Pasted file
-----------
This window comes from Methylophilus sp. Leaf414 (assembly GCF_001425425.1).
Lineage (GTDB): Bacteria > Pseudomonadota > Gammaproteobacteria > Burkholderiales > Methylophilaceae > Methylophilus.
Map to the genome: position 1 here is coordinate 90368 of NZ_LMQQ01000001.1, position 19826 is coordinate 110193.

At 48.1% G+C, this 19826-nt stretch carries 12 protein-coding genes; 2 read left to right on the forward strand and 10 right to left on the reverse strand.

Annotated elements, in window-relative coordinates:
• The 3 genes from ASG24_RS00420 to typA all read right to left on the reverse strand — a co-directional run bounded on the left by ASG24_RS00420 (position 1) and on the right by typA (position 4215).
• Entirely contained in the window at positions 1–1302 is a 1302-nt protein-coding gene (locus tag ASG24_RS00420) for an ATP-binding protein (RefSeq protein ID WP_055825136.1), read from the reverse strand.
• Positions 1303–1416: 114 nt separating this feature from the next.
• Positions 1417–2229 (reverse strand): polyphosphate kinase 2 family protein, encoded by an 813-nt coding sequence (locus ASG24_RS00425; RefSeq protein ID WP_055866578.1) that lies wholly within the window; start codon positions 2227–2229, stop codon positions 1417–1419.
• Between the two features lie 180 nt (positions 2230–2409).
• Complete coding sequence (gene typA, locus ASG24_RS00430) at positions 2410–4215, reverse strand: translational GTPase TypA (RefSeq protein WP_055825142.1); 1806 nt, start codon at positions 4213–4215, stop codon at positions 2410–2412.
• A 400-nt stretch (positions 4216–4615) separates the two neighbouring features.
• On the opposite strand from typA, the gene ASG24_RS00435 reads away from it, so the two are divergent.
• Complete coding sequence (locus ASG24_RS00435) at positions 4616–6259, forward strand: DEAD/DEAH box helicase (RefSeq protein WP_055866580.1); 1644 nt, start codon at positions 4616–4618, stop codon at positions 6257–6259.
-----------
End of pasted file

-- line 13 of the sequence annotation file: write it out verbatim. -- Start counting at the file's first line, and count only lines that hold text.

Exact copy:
• On the opposite strand from typA, the gene ASG24_RS00435 reads away from it, so the two are divergent.